If you are giving away clothes and they have holes, stains, or they are missing buttons, don’t give them to the Salvation Army. Places like the Sally Ann don’t need to be bothered with things they can’t resell. It just means they have to find another way to dispose of it. Save them the trouble and do it yourself – but don’t throw out your unwearable clothes.
You can also donate your unwanted clothing in a roadside collection bin. If the recycling operation requests “gently used” clothes, they need them for resale. They will sell them to Value Village or send them overseas to be worn again. Many of the wearable items that don’t sell in our local thrift shops after a set period of time also end up overseas on very grateful recipients.
Clothes that don’t get sold can be sent to textile recyclers. Old fabrics can be turned into industrial rags, fiber filling for upholstery, sound-proofing, home insulation and more. So feel good about cleaning out your closets – you’re not just making room for more clothes! Whatever you decide to do, though, don’t throw your unwanted clothing in the trash. Far too much clothing ends up in landfills, and when the fabrics break down they let off fumes that add to our air pollution.
I know I’m enjoying the space inside my closet right now, having satisfied the urge to purge my unwanted outfits. But, as I mentioned earlier, I’m an Aries. My husband, a Gemini, would keep every last bit of clothing he owns if he had it his way. More than once I’ve caught him retrieving a hole-y pair of slippers or a beloved stained t-shirt that I had thrown out.
Each to his own - I now have room to go shopping!!

In search of a Golden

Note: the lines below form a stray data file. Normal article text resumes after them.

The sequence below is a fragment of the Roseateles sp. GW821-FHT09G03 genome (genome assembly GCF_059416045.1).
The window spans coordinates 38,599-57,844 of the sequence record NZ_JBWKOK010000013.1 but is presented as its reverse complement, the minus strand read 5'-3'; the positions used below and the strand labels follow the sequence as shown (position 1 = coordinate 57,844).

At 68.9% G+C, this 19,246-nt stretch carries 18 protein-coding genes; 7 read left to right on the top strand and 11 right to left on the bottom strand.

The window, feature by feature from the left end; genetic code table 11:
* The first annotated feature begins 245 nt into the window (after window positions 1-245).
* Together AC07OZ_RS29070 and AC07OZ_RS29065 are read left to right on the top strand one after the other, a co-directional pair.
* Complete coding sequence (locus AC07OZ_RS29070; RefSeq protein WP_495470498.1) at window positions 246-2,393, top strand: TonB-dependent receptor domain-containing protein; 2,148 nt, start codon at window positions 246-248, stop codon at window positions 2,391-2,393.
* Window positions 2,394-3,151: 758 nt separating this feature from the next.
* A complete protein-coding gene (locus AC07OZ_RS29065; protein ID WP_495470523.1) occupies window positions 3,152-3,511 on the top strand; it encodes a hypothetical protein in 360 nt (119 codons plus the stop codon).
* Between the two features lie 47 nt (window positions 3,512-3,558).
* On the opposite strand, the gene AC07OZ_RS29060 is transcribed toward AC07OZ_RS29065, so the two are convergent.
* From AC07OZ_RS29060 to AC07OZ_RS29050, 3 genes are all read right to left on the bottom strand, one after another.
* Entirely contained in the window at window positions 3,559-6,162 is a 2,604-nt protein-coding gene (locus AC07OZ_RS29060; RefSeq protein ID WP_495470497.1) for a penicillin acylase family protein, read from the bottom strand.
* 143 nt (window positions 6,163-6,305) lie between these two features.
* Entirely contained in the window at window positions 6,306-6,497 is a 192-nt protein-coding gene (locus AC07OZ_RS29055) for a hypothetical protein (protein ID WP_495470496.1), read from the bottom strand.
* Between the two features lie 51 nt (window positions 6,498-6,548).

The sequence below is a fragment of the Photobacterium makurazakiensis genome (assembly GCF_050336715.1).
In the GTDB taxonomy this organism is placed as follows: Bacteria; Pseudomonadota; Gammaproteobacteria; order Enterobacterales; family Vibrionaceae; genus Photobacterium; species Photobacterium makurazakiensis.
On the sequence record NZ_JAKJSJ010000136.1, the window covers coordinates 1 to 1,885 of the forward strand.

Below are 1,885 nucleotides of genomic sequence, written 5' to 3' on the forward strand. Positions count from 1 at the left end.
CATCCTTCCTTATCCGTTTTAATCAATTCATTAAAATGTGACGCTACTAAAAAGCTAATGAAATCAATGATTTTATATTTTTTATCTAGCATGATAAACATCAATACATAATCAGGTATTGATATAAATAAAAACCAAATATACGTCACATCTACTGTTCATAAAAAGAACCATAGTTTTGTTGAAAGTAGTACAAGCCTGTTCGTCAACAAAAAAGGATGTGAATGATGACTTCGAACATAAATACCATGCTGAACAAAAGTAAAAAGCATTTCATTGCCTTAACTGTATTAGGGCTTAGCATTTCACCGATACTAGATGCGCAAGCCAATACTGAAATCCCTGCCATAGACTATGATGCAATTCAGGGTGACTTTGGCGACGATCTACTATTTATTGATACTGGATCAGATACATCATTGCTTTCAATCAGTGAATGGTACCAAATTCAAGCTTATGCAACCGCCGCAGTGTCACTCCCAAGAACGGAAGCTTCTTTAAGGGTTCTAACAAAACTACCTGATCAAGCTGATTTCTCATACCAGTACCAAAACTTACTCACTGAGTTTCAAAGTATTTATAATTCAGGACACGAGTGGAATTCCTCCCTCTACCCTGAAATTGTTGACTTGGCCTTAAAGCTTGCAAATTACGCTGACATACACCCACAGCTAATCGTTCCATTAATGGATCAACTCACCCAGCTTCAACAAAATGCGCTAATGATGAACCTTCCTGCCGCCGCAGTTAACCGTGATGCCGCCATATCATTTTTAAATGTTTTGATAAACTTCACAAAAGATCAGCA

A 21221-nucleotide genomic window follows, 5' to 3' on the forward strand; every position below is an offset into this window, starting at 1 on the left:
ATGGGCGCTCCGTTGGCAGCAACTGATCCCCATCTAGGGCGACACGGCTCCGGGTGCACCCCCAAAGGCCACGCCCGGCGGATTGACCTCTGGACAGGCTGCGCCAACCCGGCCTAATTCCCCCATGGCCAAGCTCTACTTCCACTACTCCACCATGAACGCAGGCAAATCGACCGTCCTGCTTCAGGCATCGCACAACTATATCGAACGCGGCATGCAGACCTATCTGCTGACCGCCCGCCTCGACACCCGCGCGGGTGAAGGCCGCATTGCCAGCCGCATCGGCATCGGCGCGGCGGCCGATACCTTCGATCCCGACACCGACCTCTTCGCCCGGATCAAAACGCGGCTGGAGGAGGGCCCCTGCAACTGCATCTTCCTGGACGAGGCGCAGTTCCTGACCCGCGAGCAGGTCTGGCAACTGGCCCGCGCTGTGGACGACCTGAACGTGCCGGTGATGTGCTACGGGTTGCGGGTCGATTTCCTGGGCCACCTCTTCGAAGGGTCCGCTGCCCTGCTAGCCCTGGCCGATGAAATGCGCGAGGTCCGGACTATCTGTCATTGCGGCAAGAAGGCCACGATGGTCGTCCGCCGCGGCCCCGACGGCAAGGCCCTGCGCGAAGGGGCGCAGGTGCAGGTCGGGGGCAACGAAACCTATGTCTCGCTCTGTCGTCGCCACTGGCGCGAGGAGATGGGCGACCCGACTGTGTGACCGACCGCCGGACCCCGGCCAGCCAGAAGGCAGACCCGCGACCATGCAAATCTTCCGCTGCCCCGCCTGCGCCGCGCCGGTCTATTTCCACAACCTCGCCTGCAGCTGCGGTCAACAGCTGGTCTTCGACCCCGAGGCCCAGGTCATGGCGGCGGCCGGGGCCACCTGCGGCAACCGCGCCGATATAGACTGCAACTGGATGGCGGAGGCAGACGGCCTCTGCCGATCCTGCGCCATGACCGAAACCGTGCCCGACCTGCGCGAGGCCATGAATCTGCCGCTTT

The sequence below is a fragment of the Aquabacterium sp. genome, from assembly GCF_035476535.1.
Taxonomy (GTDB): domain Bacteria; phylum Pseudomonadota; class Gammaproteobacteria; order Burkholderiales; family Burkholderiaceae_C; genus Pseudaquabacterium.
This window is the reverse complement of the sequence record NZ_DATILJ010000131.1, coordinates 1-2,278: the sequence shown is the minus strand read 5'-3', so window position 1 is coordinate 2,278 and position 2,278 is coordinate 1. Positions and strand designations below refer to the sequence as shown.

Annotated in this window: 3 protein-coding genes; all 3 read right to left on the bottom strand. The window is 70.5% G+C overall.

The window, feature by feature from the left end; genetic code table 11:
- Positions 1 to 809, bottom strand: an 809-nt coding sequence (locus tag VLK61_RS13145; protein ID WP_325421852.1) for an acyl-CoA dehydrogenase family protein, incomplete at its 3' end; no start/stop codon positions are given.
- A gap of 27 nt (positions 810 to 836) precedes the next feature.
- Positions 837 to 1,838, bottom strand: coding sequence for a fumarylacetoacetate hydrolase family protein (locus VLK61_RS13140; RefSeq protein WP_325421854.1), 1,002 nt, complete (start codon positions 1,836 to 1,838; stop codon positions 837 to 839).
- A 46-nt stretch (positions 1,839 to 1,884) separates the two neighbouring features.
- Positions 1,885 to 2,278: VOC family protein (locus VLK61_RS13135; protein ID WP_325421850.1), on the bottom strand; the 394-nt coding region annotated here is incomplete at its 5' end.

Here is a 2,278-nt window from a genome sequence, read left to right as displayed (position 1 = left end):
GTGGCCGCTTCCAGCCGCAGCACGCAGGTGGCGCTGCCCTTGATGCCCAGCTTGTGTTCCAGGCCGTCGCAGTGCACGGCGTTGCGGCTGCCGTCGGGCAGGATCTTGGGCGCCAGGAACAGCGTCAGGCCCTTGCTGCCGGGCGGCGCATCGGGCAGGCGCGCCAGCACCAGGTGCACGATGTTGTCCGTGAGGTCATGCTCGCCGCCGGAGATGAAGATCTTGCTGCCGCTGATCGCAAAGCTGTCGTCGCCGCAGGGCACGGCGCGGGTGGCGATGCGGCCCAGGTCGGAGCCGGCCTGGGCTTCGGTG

“A farm without a dog is not a farm at all,” the Farmer declared one evening, as we enjoyed a movie with a dog as one of the central characters. It has been about a year since we had to put our 17-year-old dog down. Cody had a good, long life and he is missed. He was a bit untrainable in certain areas, but still a lovable dog. Over the last few years he became deaf so he wasn’t much of a watch dog anymore – he never really was. He was more apt to welcome strangers because many of them came bearing gifts – the gas man shared his sandwich with our dog when he came to fill our tank, and the UPS man always had dog cookies in his truck.
Cody was a runner so when he wasn’t in the house he couldn’t wander free. He got me out of the house every day, because he needed to run down the road, dragging me on the end of the leash. He was also an incredible stealer of food. Even when he couldn’t possibly be hungry. But despite all his faults, he has left a bit of a void in our home. Our next dog will be trained. And we will also build a high fence around our house so he can roam freely. It sounds like the Farmer is ready to start looking.
My husband has decided that his semi-retirement dog is going to be a Golden Retriever. He imagines taking this dog with him to scout properties or to finish up the log cabin he is building. The dog will accompany us on long walks around our farm and he will sleep on Cody’s old blanket, in front of the TV and beside our bed.
I started the search for a Golden, and learned a few things. First of all, it’s pretty tricky to find a Golden Retriever that needs a new home. We could put our name on a waiting list for a spring litter, but that means entering a whole new world of training – waking up in the middle of the night and listening to puppy wailing. The Farmer says he is up for it. I laughed. He doesn’t seem to remember when he brought Chelsea the Border Collie in as a pup. She chewed his shoes, his furniture and his books and created a few permanent designs on the carpet. I’m not sure I’m up for training a pup. Besides, I have always had rescue dogs. There certainly are enough dogs looking for homes. We are bound to find a Golden in the lot somewhere.
I have registered with the organization Golden Rescue. I filled out their in-depth questionnaire and listed our vet and a few people as references. I also discovered that Goldens are prone to a unique set of health problems we have to be wary of. Hopefully they will be able to find us a nice dog that doesn’t mind the occasional barn cat or small child visiting, and likes rides in the car. Sometimes Golden Rescue brings in dogs from other countries like Istanbul, where they are found wandering the streets. Other times the dogs are needing to be rehomed because their owner has passed away, or needs to go into a residence that doesn’t allow pets.
The Farmer has always wanted a Golden Retriever, so that’s what we are looking for. If you know of one that needs a home, let me know!